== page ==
Foreign banks can operate in France either as subsidiaries or branches but need to obtain a license. Credit institutions’ licenses are generally issued by France’s Prudential Authority (ACPR – Autorite de Controle Prudentiel et de Resolution) which reviews whether certain conditions are met (e.g. minimum capital requirement, sound and prudent management of the bank, compliance with balance sheet requirements, etc.). Both EU law and French legislation apply to foreign banks. Foreign banks or branches are additionally subject to prudential measures and must provide periodic reports to the ACPR regarding operations in France, including detailed reports on their financial situation. At the EU level, the ‘passporting right’ allows a foreign bank settled in any EU country to provide their services across the EU, including France. There are about 1,028 credit institutions authorized to carry on banking activities in France; the list of foreign banks is available on this website:
Foreign Exchange and Remittances
France’s investment remittance policies are stable and transparent. All inward and outward payments must be made through approved banking intermediaries by bank transfers. There is no restriction on the repatriation of capital. Similarly, there are no restrictions on transfers of profits, interest, royalties, or service fees. Foreign-controlled French businesses are required to have a resident French bank account and are subject to the same regulations as other French legal entities. The use of foreign bank accounts by residents is permitted.
For purposes of controlling exchange, the French government considers foreigners as residents from the time they arrive in France. French and foreign residents are subject to the same rules; they are entitled to open an account in a foreign currency with a bank established in France, and to establish accounts abroad. They must report all foreign accounts on their annual income tax returns, and money earned in France may be freely converted into dollars or any other currency and transferred abroad.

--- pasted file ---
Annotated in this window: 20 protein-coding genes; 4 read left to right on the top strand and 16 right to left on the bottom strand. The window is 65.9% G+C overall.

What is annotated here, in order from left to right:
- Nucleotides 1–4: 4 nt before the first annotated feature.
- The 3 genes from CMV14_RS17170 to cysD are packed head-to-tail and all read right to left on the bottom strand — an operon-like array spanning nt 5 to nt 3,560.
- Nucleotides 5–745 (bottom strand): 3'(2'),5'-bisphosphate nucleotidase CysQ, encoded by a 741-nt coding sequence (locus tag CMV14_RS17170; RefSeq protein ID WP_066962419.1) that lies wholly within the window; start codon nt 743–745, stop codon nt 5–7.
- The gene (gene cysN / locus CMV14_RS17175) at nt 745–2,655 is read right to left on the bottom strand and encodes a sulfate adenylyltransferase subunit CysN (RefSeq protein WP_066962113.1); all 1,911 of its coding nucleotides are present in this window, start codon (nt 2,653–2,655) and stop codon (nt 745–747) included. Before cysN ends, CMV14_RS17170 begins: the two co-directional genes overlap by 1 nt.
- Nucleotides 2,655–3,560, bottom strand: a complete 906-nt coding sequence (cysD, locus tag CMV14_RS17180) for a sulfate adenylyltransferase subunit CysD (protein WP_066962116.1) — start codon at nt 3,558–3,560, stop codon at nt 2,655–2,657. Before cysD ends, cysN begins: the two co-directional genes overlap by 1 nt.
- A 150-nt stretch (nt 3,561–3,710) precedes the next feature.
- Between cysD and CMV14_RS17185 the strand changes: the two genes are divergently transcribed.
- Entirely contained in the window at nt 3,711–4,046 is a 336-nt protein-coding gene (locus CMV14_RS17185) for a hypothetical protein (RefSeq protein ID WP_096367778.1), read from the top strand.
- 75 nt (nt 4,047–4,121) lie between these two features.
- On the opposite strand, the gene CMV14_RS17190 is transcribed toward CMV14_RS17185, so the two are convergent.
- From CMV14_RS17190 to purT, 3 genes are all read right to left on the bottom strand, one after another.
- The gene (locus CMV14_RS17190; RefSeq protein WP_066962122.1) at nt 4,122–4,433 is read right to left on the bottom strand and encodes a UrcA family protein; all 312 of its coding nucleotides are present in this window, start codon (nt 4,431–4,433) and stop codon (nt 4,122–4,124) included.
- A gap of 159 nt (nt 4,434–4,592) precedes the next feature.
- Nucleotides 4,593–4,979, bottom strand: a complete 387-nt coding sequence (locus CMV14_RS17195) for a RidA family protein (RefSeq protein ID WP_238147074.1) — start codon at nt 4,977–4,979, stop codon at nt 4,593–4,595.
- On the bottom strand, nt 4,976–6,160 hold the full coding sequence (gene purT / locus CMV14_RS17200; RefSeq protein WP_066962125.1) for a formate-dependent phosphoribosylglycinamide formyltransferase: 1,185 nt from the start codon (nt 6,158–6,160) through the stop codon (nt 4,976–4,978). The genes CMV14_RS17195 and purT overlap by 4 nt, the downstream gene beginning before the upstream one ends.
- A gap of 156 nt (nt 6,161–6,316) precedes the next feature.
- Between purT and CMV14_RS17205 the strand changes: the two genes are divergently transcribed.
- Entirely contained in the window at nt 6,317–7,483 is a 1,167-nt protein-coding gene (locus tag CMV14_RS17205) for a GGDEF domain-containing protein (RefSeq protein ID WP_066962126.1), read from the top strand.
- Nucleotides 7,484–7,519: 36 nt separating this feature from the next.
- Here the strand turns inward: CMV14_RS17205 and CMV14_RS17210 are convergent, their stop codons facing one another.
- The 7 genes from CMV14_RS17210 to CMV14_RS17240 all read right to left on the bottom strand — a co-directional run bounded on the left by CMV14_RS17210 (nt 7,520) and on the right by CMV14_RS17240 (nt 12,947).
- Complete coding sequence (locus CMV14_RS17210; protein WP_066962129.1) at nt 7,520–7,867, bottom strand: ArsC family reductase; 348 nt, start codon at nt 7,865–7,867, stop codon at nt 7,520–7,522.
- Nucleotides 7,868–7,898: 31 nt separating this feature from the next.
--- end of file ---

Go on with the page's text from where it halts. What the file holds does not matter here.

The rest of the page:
France is one of nineteen countries (known collectively as the Eurozone) that use the euro currency. Exchange rate policy for the euro is handled by the European Central Bank, located in Frankfurt, Germany. The average euro to USD exchange rate from April 11, 2018 to April 12, 2019 was 1 USD to 0.88 euro.
France is a founding member of the OECD-based Financial Action Task Force (FATF, a 34-nation intergovernmental body). As reported in the Department of State’s France Report on Terrorism, the French government has a comprehensive anti-money laundering/counterterrorist financing (AML/CTF) regime and is an active partner in international efforts to control money laundering and terrorist financing. Tracfin, the French government’s financial intelligence unit, is active within international organizations, and has signed new bilateral agreements with foreign countries.
Sovereign Wealth Funds
France has no sovereign wealth fund per se (none that use that nomenclature), but does operate funds with similar intent. The Public Investment Bank (Banque Publique d’Investissement – BPI, now known as Bpifrance) supports small and-medium term enterprises (SMEs), larger enterprises (Entreprises de Taille Intermedaire) and innovating businesses. The government strategy is defined at the national level and aims to fit with local strategies. Bpifrance may hold direct stakes in companies, hold indirect stakes via generalist or sectorial funds, venture capital, development or transfer capital. Bpifrance has minority stakes in 214 firms and 56 investment funds that invest in businesses. It also provides export insurance.